As Energy Codes Evolve, So Too Do Opportunities
March 2, 2011
Last month President Obama introduced the "Better Buildings Initiative" plan, which calls for making commercial buildings 20-percent more energy-efficient by 2020. Many in the glass industry say the program is a positive, encouraging sign and are optimistic about its future.
"The glass industry is playing a critical role in helping to reduce energy consumption by improving the energy efficiency of buildings. Buildings account for 40 percent of total energy consumption, and according to the U.S. Department of Energy, windows alone are responsible for approximately 4 percent of the nation's total energy usage," says Rob Joyce, director of Global Government Affairs for Guardian Industries. "Fortunately, advances made by our industry to improve the solar control and insulation properties of glass, and to promote a fuller understanding of the benefits of daylighting, are helping to significantly reduce this energy consumption."
And while glazing products certainly have a role to play in terms of creating an energy-efficient structure, building codes can also play a big part when it comes to energy efficiency. For example, codes such as the International Code Council's International Energy Conservation Code (IECC) and the newly developed International Green Construction Code (IGCC) address the initiative's focus on improving energy efficiency in commercial buildings across the country.
"The International Energy Conservation Code and the International Green Construction Code Public Version 2.0 are two major resources that, with appropriate enforcement capability, can deliver on the initiative's energy-efficient goals for buildings, and upgrade sustainability in existing and new American office buildings, stores, schools, city halls, county buildings, state capitols, federal buildings, universities, hospitals and commercial buildings in general," says ICC chief executive officer Richard P. Weiland.
Members of the glass and glazing industry also agree that building codes can be a positive step toward energy-efficient construction.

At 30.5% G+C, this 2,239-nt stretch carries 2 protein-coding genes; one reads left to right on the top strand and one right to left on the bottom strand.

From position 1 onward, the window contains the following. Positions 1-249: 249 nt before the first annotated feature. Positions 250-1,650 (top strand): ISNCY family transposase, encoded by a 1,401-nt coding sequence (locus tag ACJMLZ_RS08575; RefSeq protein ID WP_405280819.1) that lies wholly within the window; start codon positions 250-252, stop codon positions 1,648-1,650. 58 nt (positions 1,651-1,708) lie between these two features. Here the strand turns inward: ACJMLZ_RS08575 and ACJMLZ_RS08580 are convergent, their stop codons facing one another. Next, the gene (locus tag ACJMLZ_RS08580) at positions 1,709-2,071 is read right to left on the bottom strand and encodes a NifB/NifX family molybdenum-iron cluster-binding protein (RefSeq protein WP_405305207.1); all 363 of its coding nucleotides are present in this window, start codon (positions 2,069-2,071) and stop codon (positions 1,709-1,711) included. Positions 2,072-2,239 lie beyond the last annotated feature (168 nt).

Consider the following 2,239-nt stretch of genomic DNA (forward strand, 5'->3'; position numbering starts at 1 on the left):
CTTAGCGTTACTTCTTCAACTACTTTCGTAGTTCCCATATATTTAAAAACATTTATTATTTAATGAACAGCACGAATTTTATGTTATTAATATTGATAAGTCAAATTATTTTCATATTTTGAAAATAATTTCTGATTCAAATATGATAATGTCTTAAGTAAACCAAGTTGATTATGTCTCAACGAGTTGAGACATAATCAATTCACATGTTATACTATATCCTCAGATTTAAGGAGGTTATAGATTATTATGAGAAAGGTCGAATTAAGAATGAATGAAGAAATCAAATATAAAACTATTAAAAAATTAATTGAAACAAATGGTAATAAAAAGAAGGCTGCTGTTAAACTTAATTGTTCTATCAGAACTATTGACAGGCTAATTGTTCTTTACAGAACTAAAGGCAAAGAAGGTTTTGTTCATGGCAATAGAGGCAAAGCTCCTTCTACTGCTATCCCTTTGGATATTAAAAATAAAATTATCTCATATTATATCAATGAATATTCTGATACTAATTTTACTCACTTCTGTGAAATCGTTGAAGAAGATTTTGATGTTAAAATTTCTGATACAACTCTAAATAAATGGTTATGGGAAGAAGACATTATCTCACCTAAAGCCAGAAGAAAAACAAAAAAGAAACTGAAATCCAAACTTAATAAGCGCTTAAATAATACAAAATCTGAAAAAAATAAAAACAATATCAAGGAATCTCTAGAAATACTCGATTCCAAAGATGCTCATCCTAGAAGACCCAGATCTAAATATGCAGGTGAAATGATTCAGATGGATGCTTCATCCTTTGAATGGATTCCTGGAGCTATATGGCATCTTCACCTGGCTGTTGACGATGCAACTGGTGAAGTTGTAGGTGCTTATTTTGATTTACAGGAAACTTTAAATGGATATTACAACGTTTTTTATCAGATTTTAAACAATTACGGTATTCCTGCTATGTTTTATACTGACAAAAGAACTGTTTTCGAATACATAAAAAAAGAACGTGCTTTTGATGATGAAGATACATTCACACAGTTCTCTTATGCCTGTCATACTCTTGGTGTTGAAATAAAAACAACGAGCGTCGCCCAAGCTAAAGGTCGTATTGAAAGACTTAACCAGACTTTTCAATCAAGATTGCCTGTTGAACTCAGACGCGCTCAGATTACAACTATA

"I agree that both the IECC and IGCC will play a major role in pushing for greater energy efficiency. What shape that role takes (positive or negative) heavily depends upon how code development bodies interact with industries impacted by the codes," says Bill Yanek, executive vice president for the Glass Association of North America (GANA). "GANA's Glazing Industry Code Committee is proactively engaging code promulgating organizations with the message that energy-efficient glass is not anathema to energy-efficient buildings. In fact, without the reasonable use of energy-efficient glass, increasing the energy efficiency of buildings becomes more difficult, if not impossible."
Rich Walker, president and chief executive officer of the American Architectural Manufacturers Association, says his organization is also pleased to see the push for greater energy efficiency and more efficient building design on a national scale.
"The building envelope and selection of fenestration products
play an integral role in the energy savings of a completed structure.
For example, designing a building to maximize daylighting not
only increases the amount of natural light brought into the building
but also decreases the need for electrical lighting. Additionally,
more efficient windows, such as the double and triple glazed windows
that we are increasingly seeing in a commercial setting, help
buildings to maintain interior temperatures, thus easing the heating
and cooling demands."